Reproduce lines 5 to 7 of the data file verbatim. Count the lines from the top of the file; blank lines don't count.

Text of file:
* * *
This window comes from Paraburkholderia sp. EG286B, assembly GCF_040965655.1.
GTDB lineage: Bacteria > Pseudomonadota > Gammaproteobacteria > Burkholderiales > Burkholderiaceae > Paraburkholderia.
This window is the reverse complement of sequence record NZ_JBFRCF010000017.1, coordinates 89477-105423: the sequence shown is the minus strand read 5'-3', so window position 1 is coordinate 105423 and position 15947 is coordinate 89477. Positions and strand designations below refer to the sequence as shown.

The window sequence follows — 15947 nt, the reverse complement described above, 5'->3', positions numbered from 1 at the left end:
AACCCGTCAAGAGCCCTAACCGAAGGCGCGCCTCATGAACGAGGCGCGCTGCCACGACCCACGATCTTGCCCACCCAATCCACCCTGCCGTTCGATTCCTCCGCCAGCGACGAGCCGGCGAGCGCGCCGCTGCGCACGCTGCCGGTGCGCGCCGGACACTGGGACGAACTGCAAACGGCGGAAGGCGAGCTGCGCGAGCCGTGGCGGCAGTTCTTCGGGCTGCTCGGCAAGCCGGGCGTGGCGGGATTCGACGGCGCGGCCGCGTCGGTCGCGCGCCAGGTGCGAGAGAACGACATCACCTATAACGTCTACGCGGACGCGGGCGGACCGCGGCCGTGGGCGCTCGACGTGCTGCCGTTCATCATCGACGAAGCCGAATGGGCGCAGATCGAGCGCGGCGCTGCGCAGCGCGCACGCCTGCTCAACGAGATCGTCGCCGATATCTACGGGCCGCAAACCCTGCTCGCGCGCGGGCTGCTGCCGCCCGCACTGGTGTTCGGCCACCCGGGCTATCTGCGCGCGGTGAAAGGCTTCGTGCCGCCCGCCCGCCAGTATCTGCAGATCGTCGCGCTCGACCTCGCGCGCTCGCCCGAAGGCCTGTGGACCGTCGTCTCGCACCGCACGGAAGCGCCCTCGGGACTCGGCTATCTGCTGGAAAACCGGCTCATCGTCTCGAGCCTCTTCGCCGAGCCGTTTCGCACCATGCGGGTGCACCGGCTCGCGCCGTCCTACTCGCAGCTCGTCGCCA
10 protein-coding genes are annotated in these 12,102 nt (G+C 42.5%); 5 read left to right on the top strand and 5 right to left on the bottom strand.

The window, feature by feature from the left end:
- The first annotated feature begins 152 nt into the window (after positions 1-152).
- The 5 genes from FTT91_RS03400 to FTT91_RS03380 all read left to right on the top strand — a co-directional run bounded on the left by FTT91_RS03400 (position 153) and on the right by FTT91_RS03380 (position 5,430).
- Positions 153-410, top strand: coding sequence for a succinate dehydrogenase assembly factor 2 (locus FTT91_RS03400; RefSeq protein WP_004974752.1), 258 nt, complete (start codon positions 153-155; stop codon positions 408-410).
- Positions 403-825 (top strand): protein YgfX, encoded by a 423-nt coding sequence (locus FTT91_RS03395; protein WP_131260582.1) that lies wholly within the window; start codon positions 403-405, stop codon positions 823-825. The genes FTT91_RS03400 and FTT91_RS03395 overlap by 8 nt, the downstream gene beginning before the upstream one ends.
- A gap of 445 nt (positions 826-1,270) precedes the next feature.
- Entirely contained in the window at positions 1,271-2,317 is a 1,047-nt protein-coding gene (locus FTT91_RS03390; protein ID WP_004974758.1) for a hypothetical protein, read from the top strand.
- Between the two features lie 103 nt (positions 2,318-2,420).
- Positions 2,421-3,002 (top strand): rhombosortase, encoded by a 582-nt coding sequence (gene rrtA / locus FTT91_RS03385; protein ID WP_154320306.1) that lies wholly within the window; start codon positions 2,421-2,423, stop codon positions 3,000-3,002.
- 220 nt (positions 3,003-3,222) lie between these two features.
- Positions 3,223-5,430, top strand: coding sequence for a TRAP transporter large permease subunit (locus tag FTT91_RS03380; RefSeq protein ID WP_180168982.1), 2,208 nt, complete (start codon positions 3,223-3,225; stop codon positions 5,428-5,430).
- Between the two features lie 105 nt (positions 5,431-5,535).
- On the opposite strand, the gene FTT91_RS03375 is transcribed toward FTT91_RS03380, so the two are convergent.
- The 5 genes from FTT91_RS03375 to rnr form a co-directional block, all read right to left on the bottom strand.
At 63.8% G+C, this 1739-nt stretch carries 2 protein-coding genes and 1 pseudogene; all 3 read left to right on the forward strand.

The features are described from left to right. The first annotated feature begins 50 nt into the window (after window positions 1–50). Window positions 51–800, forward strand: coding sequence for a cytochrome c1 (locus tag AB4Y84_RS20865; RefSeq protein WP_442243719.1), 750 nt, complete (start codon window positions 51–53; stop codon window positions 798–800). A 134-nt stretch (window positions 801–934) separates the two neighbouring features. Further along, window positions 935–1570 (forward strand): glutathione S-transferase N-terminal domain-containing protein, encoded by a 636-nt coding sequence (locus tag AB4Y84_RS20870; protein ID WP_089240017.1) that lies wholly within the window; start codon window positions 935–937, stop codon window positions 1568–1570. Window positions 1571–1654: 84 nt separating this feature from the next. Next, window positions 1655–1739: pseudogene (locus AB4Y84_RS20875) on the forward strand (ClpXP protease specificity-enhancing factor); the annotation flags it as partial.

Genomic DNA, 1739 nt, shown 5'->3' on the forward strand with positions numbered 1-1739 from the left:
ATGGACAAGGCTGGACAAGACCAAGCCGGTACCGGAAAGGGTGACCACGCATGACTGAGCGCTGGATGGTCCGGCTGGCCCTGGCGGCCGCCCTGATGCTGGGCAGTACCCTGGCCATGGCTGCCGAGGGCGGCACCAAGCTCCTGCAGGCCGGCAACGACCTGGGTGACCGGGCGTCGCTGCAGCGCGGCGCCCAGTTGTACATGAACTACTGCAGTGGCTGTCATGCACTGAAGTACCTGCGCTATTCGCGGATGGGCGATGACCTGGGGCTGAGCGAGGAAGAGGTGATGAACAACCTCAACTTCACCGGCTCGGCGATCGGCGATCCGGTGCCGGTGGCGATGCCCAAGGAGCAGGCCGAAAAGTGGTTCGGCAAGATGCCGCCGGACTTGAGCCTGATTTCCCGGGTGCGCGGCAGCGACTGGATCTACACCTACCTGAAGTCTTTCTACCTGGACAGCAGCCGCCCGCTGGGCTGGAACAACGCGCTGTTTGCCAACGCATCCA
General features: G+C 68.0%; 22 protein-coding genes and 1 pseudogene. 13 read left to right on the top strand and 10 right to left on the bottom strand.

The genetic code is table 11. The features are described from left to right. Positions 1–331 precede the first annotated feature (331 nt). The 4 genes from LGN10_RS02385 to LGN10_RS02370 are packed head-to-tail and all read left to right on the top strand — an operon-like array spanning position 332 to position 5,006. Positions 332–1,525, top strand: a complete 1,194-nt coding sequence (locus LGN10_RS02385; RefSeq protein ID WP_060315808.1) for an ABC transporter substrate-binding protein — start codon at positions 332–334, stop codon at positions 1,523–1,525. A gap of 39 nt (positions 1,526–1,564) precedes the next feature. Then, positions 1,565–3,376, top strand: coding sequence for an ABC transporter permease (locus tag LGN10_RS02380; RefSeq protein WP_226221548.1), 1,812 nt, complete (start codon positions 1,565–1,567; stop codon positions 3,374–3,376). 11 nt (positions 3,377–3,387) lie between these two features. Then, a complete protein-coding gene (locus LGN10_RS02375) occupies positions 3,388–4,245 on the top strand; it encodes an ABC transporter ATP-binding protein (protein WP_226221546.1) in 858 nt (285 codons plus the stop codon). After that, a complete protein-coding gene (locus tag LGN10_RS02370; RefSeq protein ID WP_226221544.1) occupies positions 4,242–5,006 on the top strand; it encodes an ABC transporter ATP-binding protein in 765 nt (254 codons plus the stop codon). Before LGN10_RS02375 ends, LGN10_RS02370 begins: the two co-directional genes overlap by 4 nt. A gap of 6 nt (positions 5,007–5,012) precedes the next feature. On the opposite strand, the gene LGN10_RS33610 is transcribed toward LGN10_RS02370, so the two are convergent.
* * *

AACCCGTCAAGAGCCCTAACCGAAGGCGCGCCTCATGAACGAGGCGCGCTGCCACGACCCACGATCTTGCCCACCCAATCCACCCTGCCGTTCGATTCCTCCGCCAGCGACGAGCCGGCGAGCGCGCCGCTGCGCACGCTGCCGGTGCGCGCCGGACACTGGGACGAACTGCAAACGGCGGAAGGCGAGCTGCGCGAGCCGTGGCGGCAGTTCTTCGGGCTGCTCGGCAAGCCGGGCGTGGCGGGATTCGACGGCGCGGCCGCGTCGGTCGCGCGCCAGGTGCGAGAGAACGACATCACCTATAACGTCTACGCGGACGCGGGCGGACCGCGGCCGTGGGCGCTCGACGTGCTGCCGTTCATCATCGACGAAGCCGAATGGGCGCAGATCGAGCGCGGCGCTGCGCAGCGCGCACGCCTGCTCAACGAGATCGTCGCCGATATCTACGGGCCGCAAACCCTGCTCGCGCGCGGGCTGCTGCCGCCCGCACTGGTGTTCGGCCACCCGGGCTATCTGCGCGCGGTGAAAGGCTTCGTGCCGCCCGCCCGCCAGTATCTGCAGATCGTCGCGCTCGACCTCGCGCGCTCGCCCGAAGGCCTGTGGACCGTCGTCTCGCACCGCACGGAAGCGCCCTCGGGACTCGGCTATCTGCTGGAAAACCGGCTCATCGTCTCGAGCCTCTTCGCCGAGCCGTTTCGCACCATGCGGGTGCACCGGCTCGCGCCGTCCTACTCGCAGCTCGTCGCCA
10 protein-coding genes are annotated in these 12,102 nt (G+C 42.5%); 5 read left to right on the top strand and 5 right to left on the bottom strand.

The window, feature by feature from the left end: